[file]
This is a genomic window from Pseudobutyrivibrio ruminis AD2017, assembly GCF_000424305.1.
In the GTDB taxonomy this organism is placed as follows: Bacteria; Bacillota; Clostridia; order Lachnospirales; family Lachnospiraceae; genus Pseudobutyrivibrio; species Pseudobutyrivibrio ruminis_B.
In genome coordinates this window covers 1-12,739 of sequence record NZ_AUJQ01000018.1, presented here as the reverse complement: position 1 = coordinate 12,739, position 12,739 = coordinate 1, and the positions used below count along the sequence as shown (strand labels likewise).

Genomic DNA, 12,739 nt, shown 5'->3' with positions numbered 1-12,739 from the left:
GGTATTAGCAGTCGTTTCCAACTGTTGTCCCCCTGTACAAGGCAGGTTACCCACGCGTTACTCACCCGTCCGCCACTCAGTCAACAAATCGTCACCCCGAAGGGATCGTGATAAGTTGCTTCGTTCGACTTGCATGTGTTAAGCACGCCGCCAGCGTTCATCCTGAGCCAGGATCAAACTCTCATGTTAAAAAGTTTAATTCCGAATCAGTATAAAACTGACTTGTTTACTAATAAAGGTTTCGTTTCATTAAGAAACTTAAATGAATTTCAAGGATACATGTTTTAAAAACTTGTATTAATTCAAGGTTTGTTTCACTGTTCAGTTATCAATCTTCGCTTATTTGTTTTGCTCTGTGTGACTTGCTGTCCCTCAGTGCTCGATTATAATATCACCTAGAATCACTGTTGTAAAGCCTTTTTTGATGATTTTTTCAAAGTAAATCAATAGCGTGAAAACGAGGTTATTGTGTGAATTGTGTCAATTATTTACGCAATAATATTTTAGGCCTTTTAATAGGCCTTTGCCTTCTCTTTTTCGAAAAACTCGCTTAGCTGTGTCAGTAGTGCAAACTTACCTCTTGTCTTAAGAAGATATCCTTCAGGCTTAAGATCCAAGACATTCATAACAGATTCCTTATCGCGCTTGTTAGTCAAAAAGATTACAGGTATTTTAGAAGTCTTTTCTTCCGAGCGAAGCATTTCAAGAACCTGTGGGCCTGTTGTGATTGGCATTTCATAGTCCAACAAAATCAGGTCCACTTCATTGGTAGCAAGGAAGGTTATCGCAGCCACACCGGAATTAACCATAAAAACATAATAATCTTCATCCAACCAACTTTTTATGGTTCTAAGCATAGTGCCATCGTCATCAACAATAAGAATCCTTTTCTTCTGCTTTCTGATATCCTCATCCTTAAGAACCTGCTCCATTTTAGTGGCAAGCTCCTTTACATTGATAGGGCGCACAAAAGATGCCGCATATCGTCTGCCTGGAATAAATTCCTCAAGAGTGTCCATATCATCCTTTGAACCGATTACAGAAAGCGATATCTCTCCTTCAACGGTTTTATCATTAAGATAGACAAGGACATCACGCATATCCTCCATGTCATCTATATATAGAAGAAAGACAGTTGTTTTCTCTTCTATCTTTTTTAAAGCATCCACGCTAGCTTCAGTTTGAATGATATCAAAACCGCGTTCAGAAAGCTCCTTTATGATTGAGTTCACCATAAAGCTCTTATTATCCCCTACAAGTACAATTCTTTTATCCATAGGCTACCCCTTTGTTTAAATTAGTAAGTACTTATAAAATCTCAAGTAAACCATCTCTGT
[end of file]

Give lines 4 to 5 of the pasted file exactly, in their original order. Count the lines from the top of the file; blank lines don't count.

Genomic DNA, 12,739 nt, shown 5'->3' with positions numbered 1-12,739 from the left:
GGTATTAGCAGTCGTTTCCAACTGTTGTCCCCCTGTACAAGGCAGGTTACCCACGCGTTACTCACCCGTCCGCCACTCAGTCAACAAATCGTCACCCCGAAGGGATCGTGATAAGTTGCTTCGTTCGACTTGCATGTGTTAAGCACGCCGCCAGCGTTCATCCTGAGCCAGGATCAAACTCTCATGTTAAAAAGTTTAATTCCGAATCAGTATAAAACTGACTTGTTTACTAATAAAGGTTTCGTTTCATTAAGAAACTTAAATGAATTTCAAGGATACATGTTTTAAAAACTTGTATTAATTCAAGGTTTGTTTCACTGTTCAGTTATCAATCTTCGCTTATTTGTTTTGCTCTGTGTGACTTGCTGTCCCTCAGTGCTCGATTATAATATCACCTAGAATCACTGTTGTAAAGCCTTTTTTGATGATTTTTTCAAAGTAAATCAATAGCGTGAAAACGAGGTTATTGTGTGAATTGTGTCAATTATTTACGCAATAATATTTTAGGCCTTTTAATAGGCCTTTGCCTTCTCTTTTTCGAAAAACTCGCTTAGCTGTGTCAGTAGTGCAAACTTACCTCTTGTCTTAAGAAGATATCCTTCAGGCTTAAGATCCAAGACATTCATAACAGATTCCTTATCGCGCTTGTTAGTCAAAAAGATTACAGGTATTTTAGAAGTCTTTTCTTCCGAGCGAAGCATTTCAAGAACCTGTGGGCCTGTTGTGATTGGCATTTCATAGTCCAACAAAATCAGGTCCACTTCATTGGTAGCAAGGAAGGTTATCGCAGCCACACCGGAATTAACCATAAAAACATAATAATCTTCATCCAACCAACTTTTTATGGTTCTAAGCATAGTGCCATCGTCATCAACAATAAGAATCCTTTTCTTCTGCTTTCTGATATCCTCATCCTTAAGAACCTGCTCCATTTTAGTGGCAAGCTCCTTTACATTGATAGGGCGCACAAAAGATGCCGCATATCGTCTGCCTGGAATAAATTCCTCAAGAGTGTCCATATCATCCTTTGAACCGATTACAGAAAGCGATATCTCTCCTTCAACGGTTTTATCATTAAGATAGACAAGGACATCACGCATATCCTCCATGTCATCTATATATAGAAGAAAGACAGTTGTTTTCTCTTCTATCTTTTTTAAAGCATCCACGCTAGCTTCAGTTTGAATGATATCAAAACCGCGTTCAGAAAGCTCCTTTATGATTGAGTTCACCATAAAGCTCTTATTATCCCCTACAAGTACAATTCTTTTATCCATAGGCTACCCCTTTGTTTAAATTAGTAAGTACTTATAAAATCTCAAGTAAACCATCTCTGT